My Lords, we recognise that there are wide-ranging responsibilities for the needs of children who may be vulnerable and at risk from a variety of factors and that in meeting those responsibilities we cannot take a simple departmental approach. That is why the ministerial task force on children's safeguards was a wide-ranging and interdepartmental one, enabling these issues to be looked at across the board, not only with colleagues in social services departments and local authorities but also with colleagues in the Home Office and the police, who have a major role to play in this area.

Lord Beaumont of Whitley

My Lords, will the Government require local authorities to set out in their children's service plans how they will ensure that a service is available to children who are being abused through falling into prostitution and take preventive action to target children who may be vulnerable to abuse in this way?

Baroness Hayman

My Lords, when considering children's services in 1996, local authorities were asked to identify within those plans various groups of children, including children who had run away and who might be vulnerable to falling into prostitution or being sexually abused. We hope that extra momentum to that requirement will result from the work done in responding to the Utting Report.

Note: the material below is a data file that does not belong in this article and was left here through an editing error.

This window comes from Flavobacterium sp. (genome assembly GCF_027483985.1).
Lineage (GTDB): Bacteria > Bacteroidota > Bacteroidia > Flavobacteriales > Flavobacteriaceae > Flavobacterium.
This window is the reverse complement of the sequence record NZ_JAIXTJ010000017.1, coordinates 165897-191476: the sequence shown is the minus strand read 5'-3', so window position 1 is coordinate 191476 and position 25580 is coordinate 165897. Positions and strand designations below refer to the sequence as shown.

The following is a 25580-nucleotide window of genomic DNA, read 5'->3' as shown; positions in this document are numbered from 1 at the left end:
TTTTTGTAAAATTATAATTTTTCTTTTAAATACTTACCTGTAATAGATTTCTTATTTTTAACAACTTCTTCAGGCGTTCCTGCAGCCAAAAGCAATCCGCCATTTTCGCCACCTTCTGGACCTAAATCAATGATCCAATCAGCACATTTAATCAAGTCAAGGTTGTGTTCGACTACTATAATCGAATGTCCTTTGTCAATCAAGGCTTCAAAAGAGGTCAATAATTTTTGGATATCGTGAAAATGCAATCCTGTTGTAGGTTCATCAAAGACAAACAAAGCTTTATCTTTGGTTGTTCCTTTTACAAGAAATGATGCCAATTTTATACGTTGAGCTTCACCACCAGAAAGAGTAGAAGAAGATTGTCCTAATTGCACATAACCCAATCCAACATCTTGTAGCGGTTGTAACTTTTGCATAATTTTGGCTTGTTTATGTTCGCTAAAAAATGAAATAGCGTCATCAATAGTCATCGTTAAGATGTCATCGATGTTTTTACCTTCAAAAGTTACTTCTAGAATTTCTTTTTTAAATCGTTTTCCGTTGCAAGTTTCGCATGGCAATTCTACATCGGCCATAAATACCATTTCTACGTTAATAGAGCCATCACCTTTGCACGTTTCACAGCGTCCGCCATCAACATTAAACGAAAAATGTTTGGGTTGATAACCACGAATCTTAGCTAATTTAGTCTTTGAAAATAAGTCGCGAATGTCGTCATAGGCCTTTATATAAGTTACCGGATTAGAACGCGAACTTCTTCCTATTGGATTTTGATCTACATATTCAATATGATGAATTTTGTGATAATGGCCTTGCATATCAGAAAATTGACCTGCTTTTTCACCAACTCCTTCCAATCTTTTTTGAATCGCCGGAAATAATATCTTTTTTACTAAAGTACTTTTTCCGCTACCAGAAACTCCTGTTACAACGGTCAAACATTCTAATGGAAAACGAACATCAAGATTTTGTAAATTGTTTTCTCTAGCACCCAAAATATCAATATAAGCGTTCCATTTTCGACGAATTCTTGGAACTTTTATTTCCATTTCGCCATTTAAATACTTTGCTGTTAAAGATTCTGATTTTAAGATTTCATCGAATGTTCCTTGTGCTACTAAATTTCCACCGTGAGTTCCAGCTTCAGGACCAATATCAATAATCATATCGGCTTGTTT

Lord Montague of Oxford

My Lords, my noble friend kindly made reference to the £1 million being made available from the Children's Promise campaign. I am most grateful to the very many who are supporting that campaign. As we shall raise £1 million to be disbursed for the benefit of children, may we have the support of the National Health Service in making this known to all who work in that very fine service and understand the work that we are doing?

Baroness Hayman

My Lords, as I believe we all know, my noble friend has done a great deal to make the Children's Promise known to Members of your Lordships' House. I shall certainly consider how we can make it known to people who work within the NHS.

Lord Northbourne

My Lords, does the Minister agree that bricks and mortar will not be enough in the provision of homes and that the quality and training of staff and their ability to communicate not only with teenagers but with teenagers' parents will be extremely important? In this context, is she aware of the pioneering work of the Caldecott college, to the foundation of which the late Lady Faithfull contributed so much, in the context of working with children in a residential field?

Baroness Hayman

My Lords, the noble Lord is right to point out that we tend to use the word "refuges" as a shorthand and think of them only in terms of buildings. We know from the experience of people who work in this field and the research that has been done that availability of buildings alone is not the problem. Many of these children ran away from buildings that were provided for them because the people and the services within those buildings were not adequate and sensitive to their needs. I go back to my response to the noble Earl, Lord Russell: we need to look at all the factors that cause children to run away, as well as at the appropriate provision for them when and if that occurs.